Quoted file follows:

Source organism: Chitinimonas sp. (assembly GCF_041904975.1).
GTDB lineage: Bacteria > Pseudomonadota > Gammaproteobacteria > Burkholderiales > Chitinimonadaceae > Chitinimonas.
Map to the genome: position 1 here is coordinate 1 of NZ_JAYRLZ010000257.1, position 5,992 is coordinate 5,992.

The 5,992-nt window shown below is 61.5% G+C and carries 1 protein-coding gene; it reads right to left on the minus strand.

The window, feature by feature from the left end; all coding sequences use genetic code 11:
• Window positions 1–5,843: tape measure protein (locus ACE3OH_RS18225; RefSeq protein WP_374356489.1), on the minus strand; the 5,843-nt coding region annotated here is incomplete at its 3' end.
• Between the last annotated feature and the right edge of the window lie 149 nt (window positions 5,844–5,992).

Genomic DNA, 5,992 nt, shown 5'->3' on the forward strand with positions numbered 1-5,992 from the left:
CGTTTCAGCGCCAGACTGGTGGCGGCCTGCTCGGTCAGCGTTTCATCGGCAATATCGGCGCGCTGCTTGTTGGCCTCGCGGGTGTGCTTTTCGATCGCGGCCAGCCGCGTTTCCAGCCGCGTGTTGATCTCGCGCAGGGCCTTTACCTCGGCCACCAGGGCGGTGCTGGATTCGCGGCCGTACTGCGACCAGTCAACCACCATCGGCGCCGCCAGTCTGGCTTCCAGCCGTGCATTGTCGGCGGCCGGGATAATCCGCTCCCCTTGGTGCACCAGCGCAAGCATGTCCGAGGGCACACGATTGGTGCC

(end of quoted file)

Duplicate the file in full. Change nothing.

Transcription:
Source organism: Chitinimonas sp. (assembly GCF_041904975.1).
GTDB lineage: Bacteria > Pseudomonadota > Gammaproteobacteria > Burkholderiales > Chitinimonadaceae > Chitinimonas.
Map to the genome: position 1 here is coordinate 1 of NZ_JAYRLZ010000257.1, position 5,992 is coordinate 5,992.

The 5,992-nt window shown below is 61.5% G+C and carries 1 protein-coding gene; it reads right to left on the minus strand.

The window, feature by feature from the left end; all coding sequences use genetic code 11:
• Window positions 1–5,843: tape measure protein (locus ACE3OH_RS18225; RefSeq protein WP_374356489.1), on the minus strand; the 5,843-nt coding region annotated here is incomplete at its 3' end.
• Between the last annotated feature and the right edge of the window lie 149 nt (window positions 5,844–5,992).

Genomic DNA, 5,992 nt, shown 5'->3' on the forward strand with positions numbered 1-5,992 from the left:
CGTTTCAGCGCCAGACTGGTGGCGGCCTGCTCGGTCAGCGTTTCATCGGCAATATCGGCGCGCTGCTTGTTGGCCTCGCGGGTGTGCTTTTCGATCGCGGCCAGCCGCGTTTCCAGCCGCGTGTTGATCTCGCGCAGGGCCTTTACCTCGGCCACCAGGGCGGTGCTGGATTCGCGGCCGTACTGCGACCAGTCAACCACCATCGGCGCCGCCAGTCTGGCTTCCAGCCGTGCATTGTCGGCGGCCGGGATAATCCGCTCCCCTTGGTGCACCAGCGCAAGCATGTCCGAGGGCACACGATTGGTGCC